The Scottish Government have launched an ‘Active Scotland Delivery Plan‘ setting out the actions that the Scottish Government and partner organisations will take to support and enable people in Scotland to be more physically active. Amongst the priorities are growing Scotland’s network of paths and trails, providing additional sports opportunities in deprived areas, and supporting efforts to ensure children can play outside safely. The aim is to cut physical inactivity in adults and teenagers by 15% by 2030.
The Education and Skills Committee of the Scottish Parliament have published a report into the attainment and achievement of school children experiencing poverty. The report follows the committee inquiry into what can be done to support the education of children and young people who are experiencing poverty, and makes recommendations that policies at school level and above are “poverty proofed” so there are fewer financial barriers to school education.
The National Records of Scotland (NRS) have published statistics that show that the number of households in Scotland is projected to continue to increase, rising by 317,000 between 2016 and 2041. The rise is partly because Scotland’s population is projected to increase in this period, but also because of the ageing population, with older people more likely to live alone than younger people.
Research, commissioned by the Scottish Government and carried out by Ipsos MORI, on the contribution of non-UK EU workers in the social care workforce in Scotland provides estimates of the number of non-UK EU workers in specified adult social care and childcare sub-sectors, and insights into the specific roles and contributions of those workers. The research is based on a survey which ran in early-2018. Overall it is estimated that the percentage of people employed within adult social care and childcare in Scotland that are non-UK EU nationals is 5.6%. The research identified that Brexit appeared to have had a limited impact on the sector to date but there are concerns that it could prove more of a challenge in the future.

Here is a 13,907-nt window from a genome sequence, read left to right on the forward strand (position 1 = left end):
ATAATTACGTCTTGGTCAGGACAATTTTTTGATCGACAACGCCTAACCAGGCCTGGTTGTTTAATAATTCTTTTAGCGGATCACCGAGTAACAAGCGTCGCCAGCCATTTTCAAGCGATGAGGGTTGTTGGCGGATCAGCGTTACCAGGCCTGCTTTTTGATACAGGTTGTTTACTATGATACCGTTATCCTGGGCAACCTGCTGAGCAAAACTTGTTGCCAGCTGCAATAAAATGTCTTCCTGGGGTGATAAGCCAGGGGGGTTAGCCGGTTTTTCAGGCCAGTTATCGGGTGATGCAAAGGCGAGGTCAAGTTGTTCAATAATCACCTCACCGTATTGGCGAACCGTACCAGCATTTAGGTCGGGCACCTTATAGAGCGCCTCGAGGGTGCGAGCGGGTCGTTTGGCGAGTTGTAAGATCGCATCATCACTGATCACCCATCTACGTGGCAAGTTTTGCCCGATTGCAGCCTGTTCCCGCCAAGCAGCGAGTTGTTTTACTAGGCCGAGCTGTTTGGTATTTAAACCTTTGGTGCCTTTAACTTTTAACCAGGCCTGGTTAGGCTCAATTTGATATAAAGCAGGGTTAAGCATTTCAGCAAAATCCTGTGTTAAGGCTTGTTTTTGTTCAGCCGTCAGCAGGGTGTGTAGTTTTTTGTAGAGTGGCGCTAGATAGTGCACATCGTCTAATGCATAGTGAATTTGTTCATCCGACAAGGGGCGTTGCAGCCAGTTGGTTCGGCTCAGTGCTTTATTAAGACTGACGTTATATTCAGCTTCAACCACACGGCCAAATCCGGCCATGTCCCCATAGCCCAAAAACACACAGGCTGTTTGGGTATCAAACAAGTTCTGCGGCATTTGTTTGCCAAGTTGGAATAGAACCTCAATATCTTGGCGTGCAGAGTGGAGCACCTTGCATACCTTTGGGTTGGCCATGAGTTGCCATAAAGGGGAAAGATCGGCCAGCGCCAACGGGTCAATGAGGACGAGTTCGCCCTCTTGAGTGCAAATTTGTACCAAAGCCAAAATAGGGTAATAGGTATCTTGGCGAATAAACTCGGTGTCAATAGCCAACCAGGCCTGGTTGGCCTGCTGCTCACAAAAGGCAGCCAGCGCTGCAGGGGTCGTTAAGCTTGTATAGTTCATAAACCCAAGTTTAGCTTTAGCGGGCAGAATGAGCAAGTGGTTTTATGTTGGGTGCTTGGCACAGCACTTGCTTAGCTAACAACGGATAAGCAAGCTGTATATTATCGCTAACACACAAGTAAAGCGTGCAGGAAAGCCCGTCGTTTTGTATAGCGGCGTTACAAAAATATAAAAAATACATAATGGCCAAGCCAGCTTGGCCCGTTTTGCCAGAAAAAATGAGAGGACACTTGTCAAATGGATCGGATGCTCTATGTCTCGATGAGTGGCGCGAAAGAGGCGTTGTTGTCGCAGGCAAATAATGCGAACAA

The Scottish Cancer Prevention Network (SCPN) have issued their latest newsletter. The newsletter features a forthcoming campaign from ASH Scotland on the #befree campaign to discourage young people from smoking; a campaign to introduce healthier food in workplaces in NHS Scotland; research on the impact of alcohol availability; an update on the World Cancer Research Fund Cancer Prevention Recommendations and their Cancer Health Check tool; the Scottish Government consultation on food served in schools; the ‘daily mile’ initiative; the work of the Scottish Parliament Cross Party Group on Cancer; a Nourish Scotland report on what people want to see in a fair and healthy food system; the World Cancer Research Fund report that features evidence that nutritional factors and physical activity can predict important outcomes for breast cancer; an infographic on responses to the Scottish Government consultation on proposals to improve diet and promote healthy weight; a spotlight on Scottish Non-Melanoma Skin Cancer; an interview with Professor Sarah Wild, an epidemiologist at the University of Edinburgh and an honorary consultant in public health at NHS Lothian, on the association between diabetes and cancer; updates on the BeWEL trial and the ActWELL Study and a round-up of recent research highlights.
NHS Health Scotland have issued a briefing paper on ‘Children’s social circumstances and educational outcomes‘. The paper looks at how the circumstances in which children and young people live and learn contribute to inequalities in educational outcomes, and highlights the link between poor educational attainment and increased rates of death and illness in adults for a wide range of health conditions.
The Scottish Public Health Network (ScotPHN) has published a report looking at ‘Eye conditions in Scotland‘. The report provides estimates of the current and future prevalence of major eye conditions that use NHS ophthalmology services. A follow-up report that considers the health economic consequences of these estimates is in development and further reports on prevention are being considered.